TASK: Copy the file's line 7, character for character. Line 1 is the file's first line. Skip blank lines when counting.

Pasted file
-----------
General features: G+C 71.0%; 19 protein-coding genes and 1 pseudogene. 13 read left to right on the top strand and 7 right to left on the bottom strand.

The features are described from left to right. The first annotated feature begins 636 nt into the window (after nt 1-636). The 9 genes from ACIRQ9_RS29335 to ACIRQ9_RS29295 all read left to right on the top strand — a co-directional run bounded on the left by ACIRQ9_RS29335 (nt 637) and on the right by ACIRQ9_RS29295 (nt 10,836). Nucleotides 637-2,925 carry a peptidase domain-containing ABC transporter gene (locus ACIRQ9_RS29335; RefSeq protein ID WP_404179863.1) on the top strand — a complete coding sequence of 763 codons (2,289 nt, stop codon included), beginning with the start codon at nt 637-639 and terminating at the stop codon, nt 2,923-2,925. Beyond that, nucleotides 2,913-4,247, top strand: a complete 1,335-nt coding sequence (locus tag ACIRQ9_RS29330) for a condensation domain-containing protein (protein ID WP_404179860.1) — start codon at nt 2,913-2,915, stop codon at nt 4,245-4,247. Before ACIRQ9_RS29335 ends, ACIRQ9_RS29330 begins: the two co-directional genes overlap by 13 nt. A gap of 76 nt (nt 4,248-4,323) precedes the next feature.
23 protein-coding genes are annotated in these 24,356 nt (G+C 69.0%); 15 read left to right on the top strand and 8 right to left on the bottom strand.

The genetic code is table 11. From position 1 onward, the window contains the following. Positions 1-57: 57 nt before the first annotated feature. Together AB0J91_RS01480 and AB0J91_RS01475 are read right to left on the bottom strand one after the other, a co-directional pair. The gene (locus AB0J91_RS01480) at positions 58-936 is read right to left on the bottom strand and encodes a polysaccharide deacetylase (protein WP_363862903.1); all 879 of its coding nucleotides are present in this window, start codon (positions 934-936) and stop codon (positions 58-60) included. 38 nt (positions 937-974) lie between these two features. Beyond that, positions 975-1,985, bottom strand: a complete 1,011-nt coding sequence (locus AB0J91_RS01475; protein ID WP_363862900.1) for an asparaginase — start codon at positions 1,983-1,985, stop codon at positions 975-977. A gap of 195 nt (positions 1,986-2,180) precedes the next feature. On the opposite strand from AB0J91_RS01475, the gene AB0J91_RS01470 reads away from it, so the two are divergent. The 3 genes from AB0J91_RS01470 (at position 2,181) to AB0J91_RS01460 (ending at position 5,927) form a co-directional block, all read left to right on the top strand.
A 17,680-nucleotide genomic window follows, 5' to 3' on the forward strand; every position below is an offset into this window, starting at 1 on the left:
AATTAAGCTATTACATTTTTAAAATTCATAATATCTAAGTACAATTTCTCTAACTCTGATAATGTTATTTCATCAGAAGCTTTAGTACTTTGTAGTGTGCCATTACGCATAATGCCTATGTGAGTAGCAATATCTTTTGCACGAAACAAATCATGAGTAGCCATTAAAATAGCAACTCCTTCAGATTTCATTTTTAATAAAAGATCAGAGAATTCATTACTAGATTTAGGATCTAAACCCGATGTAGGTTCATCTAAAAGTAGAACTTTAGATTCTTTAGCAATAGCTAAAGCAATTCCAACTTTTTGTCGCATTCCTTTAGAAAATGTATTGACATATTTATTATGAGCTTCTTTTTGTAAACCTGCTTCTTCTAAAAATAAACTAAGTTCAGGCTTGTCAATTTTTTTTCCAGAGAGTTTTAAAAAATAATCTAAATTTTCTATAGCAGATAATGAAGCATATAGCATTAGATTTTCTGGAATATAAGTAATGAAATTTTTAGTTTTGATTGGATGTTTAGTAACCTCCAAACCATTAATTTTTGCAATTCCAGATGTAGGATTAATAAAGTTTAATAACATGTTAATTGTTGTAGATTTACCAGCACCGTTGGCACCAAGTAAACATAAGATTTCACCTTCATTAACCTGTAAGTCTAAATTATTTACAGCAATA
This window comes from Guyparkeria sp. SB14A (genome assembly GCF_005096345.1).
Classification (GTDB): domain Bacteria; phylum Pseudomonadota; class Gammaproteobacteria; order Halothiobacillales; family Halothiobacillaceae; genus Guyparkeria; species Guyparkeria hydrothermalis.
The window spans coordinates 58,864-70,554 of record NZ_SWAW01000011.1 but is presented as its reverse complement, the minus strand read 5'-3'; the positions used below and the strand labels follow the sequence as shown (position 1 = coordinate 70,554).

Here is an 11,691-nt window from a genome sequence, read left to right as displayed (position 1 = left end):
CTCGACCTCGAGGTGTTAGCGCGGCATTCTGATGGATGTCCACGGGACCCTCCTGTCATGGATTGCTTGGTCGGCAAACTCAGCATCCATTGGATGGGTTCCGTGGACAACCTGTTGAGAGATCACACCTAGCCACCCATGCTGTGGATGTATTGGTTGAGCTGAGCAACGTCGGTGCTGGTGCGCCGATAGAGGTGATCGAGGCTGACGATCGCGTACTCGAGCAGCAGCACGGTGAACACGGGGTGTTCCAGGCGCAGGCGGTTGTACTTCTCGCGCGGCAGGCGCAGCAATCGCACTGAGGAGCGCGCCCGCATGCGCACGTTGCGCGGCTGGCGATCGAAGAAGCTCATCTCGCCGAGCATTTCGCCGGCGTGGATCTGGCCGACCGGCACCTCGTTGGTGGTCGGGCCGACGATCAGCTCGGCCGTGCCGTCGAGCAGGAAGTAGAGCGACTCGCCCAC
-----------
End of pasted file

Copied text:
This window comes from Guyparkeria sp. SB14A (genome assembly GCF_005096345.1).